Economic Update 2-18-2020
- Economic data for the week included improvements in retail sales, jobless claims, and consumer sentiment; industrial production declined for the month, led by some idiosyncratic factors. Consumer and import price inflation remained tempered, in line with recent trends.
- U.S. equity markets gained on the week as progress in containment of the coronavirus appeared to raise hopes for mitigating economic damage from the contagion. Foreign stocks gained slightly in local terms, but were held back by a stronger dollar. Bonds were little changed, with credit outperforming governments. Commodities gained, especially in energy and industrial metals, which are most sensitive to economic activity.
U.S. stocks showed further recovery last week, with the coronavirus appearing to look further contained. This boosted sentiment for risk assets due to a perceived shortened and lessened negative impact on consumption and manufacturing in affected markets (China directly, as well as nations relying on China for revenues and as a critical link in supply chains). In short, this negative blow to global GDP has overtaken U.S.-China trade woes as the key market ‘worry’ of the moment.
From a sector standpoint, the strongest results were split between defensive utilities and more economically-sensitive consumer discretionary and technology stocks—each gaining well over 2% for the week. Several other sectors, including materials and financials, brought up the rear with respectable gains of under 1%. Real estate gained sharply, by over 4%, with investors again seeking safety of strong fundamentals and positive sentiment from bullish acquisition activity.
Foreign equities in Europe and the U.K. were slightly positive on the week, but ended flat after accounting for a half-percent gain in the dollar. Aside from mixed sentiment surrounding the implications of the coronavirus, the Bank of England noted that interest rates were likely to remain low, and, at the same time, revised estimates of Eurozone growth for Q4 showed a meager rise of 0.1%, due to contraction in France and Italy, and 0.9% for 2019 as a whole. Japanese stocks fell over a percent, due to an expected severe economic decline in Q1, due to a close economic impact from coronavirus, tax hikes, and overall slowing trends globally. Emerging markets fared far better, with China unsurprisingly leading the way, up 2%, but also in developed market proxies for Far East trade, like Australia.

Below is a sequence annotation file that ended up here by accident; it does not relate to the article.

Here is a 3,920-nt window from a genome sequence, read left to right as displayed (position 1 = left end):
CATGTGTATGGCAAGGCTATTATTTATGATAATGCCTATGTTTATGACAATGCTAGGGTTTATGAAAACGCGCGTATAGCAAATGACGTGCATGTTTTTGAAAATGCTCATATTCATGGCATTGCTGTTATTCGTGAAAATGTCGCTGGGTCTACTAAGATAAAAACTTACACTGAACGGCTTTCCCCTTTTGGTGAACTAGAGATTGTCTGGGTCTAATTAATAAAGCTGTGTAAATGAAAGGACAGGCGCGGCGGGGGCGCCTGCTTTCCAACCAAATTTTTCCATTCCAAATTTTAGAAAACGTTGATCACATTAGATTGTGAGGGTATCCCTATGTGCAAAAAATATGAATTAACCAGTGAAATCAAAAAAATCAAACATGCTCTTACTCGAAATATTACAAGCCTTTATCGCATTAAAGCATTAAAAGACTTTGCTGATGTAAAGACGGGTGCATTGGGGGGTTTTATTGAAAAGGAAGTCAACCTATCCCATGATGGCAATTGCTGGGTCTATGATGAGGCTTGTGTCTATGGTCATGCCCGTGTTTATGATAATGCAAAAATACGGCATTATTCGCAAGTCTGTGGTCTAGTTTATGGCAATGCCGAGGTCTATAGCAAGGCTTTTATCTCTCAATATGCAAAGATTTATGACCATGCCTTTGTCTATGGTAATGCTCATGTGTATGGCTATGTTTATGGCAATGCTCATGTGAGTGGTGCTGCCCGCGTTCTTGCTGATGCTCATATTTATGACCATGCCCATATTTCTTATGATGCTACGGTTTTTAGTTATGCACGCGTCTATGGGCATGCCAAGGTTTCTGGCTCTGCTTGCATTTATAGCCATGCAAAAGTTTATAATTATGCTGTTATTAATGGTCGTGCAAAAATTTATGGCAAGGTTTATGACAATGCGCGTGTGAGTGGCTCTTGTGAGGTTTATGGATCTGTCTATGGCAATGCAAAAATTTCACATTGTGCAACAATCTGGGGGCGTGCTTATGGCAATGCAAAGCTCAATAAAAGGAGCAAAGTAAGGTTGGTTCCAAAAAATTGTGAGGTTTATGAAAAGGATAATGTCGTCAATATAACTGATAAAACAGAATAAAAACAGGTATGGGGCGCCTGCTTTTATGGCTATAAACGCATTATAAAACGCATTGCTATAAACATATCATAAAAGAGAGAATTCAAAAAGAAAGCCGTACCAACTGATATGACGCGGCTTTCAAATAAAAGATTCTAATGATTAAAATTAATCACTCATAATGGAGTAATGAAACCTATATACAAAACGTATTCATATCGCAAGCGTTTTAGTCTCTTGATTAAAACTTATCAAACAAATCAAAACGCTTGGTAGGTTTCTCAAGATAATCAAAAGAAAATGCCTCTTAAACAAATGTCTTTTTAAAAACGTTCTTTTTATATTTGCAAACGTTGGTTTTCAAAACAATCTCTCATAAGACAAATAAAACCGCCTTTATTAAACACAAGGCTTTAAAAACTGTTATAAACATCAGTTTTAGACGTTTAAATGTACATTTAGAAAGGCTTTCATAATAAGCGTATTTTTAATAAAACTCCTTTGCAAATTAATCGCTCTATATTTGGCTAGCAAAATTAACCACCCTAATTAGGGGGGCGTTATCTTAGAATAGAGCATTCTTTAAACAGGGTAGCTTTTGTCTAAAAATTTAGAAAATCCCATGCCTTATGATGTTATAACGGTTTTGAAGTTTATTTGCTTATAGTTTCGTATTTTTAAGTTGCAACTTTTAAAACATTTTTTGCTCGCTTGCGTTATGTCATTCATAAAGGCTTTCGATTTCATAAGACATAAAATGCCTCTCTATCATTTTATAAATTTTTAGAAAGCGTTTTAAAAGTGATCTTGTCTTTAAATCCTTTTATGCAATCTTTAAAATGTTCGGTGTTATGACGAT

U.S. bonds ticked slightly higher on the week, with fewer flows away from equities toward safety, which caused minimal changes in the treasury yield curve. The curve is flat from the 10-year/3-month perspective, but remains slightly inverted from the alternative measure of 10-year/2-year. Interestingly, the 30-year treasury declined to nearly all-time lows reached last summer. Fed Chair Powell was guarded in his congressional testimony regarding economic impacts of the coronavirus, but markets continue to price in higher probabilities of another Fed rate cut this year, due to the overall negative global impact of the virus. Corporate high yield and senior loans outperformed, due to tighter credit spreads. Foreign developed markets fell back due to stronger dollar effects, while emerging market dollar-denominated and local currency bonds both ended as among the best performers of the week as investors again embraced risk.
Commodities generally rose on net, despite the headwind of a stronger dollar. The energy sector recovered sharply, by over 4%, as did industrial metals to a lesser extent as concerns over the magnitude and duration of the coronavirus impact faded a bit—implying less of a hit to energy demand in the near term from growing user China. After falling below the $50 level mid-week, the price of crude oil rose by 4% to $52/barrel.
|Period ending 2/14/2020||1 Week (%)||YTD (%)|
|BBgBarc U.S. Aggregate||0.03||1.88|
|U.S. Treasury Yields||3 Mo.||2 Yr.||5 Yr.||10 Yr.||30 Yr.|
Sources: LSA Portfolio Analytics, American Association for Individual Investors (AAII), Associated Press, Barclays Capital, Bloomberg, Deutsche Bank, FactSet, Financial Times, Goldman Sachs, JPMorgan Asset Management, Kiplinger’s, Marketfield Asset Management, Minyanville, Morgan Stanley, MSCI, Morningstar, Northern Trust, Oppenheimer Funds, Payden & Rygel, PIMCO, Rafferty Capital Markets, LLC, Schroder’s, Standard & Poor’s, The Conference Board, Thomson Reuters, U.S. Bureau of Economic Analysis, U.S. Federal Reserve, Wells Capital Management, Yahoo!, Zacks Investment Research. Index performance is shown as total return, which includes dividends, with the exception of MSCI-EM, which is quoted as price return/excluding dividends. Performance for the MSCI-EAFE and MSCI-EM indexes is quoted in U.S. Dollar investor terms.
The information above has been obtained from sources considered reliable, but no representation is made as to its completeness, accuracy or timeliness. All information and opinions expressed are subject to change without notice. Information provided in this report is not intended to be, and should not be construed as, investment, legal or tax advice; and does not constitute an offer, or a solicitation of any offer, to buy or sell any security, investment or other product.
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